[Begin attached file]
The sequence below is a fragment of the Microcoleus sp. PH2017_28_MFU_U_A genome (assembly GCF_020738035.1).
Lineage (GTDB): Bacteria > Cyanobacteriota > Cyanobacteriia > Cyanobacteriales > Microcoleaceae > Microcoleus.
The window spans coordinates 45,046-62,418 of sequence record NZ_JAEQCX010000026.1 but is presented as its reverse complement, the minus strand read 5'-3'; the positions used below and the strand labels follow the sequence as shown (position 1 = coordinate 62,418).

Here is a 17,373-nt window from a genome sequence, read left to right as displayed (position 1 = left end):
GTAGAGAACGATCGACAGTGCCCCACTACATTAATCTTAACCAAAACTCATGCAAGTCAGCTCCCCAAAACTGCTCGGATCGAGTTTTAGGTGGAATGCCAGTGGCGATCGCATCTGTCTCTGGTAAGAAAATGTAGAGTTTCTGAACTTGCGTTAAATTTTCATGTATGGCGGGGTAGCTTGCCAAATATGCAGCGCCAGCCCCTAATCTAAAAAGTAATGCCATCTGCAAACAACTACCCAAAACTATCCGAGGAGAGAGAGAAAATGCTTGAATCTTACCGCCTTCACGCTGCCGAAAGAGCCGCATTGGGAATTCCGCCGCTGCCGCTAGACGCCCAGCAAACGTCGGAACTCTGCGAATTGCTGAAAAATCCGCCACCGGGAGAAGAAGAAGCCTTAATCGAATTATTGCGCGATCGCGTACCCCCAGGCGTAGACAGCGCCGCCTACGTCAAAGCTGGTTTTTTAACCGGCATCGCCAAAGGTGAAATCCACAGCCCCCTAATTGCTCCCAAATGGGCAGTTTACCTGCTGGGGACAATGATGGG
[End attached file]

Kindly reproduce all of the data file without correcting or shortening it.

The sequence below is a fragment of the Microcoleus sp. PH2017_28_MFU_U_A genome (assembly GCF_020738035.1).
Lineage (GTDB): Bacteria > Cyanobacteriota > Cyanobacteriia > Cyanobacteriales > Microcoleaceae > Microcoleus.
The window spans coordinates 45,046-62,418 of sequence record NZ_JAEQCX010000026.1 but is presented as its reverse complement, the minus strand read 5'-3'; the positions used below and the strand labels follow the sequence as shown (position 1 = coordinate 62,418).

Here is a 17,373-nt window from a genome sequence, read left to right as displayed (position 1 = left end):
GTAGAGAACGATCGACAGTGCCCCACTACATTAATCTTAACCAAAACTCATGCAAGTCAGCTCCCCAAAACTGCTCGGATCGAGTTTTAGGTGGAATGCCAGTGGCGATCGCATCTGTCTCTGGTAAGAAAATGTAGAGTTTCTGAACTTGCGTTAAATTTTCATGTATGGCGGGGTAGCTTGCCAAATATGCAGCGCCAGCCCCTAATCTAAAAAGTAATGCCATCTGCAAACAACTACCCAAAACTATCCGAGGAGAGAGAGAAAATGCTTGAATCTTACCGCCTTCACGCTGCCGAAAGAGCCGCATTGGGAATTCCGCCGCTGCCGCTAGACGCCCAGCAAACGTCGGAACTCTGCGAATTGCTGAAAAATCCGCCACCGGGAGAAGAAGAAGCCTTAATCGAATTATTGCGCGATCGCGTACCCCCAGGCGTAGACAGCGCCGCCTACGTCAAAGCTGGTTTTTTAACCGGCATCGCCAAAGGTGAAATCCACAGCCCCCTAATTGCTCCCAAATGGGCAGTTTACCTGCTGGGGACAATGATGGG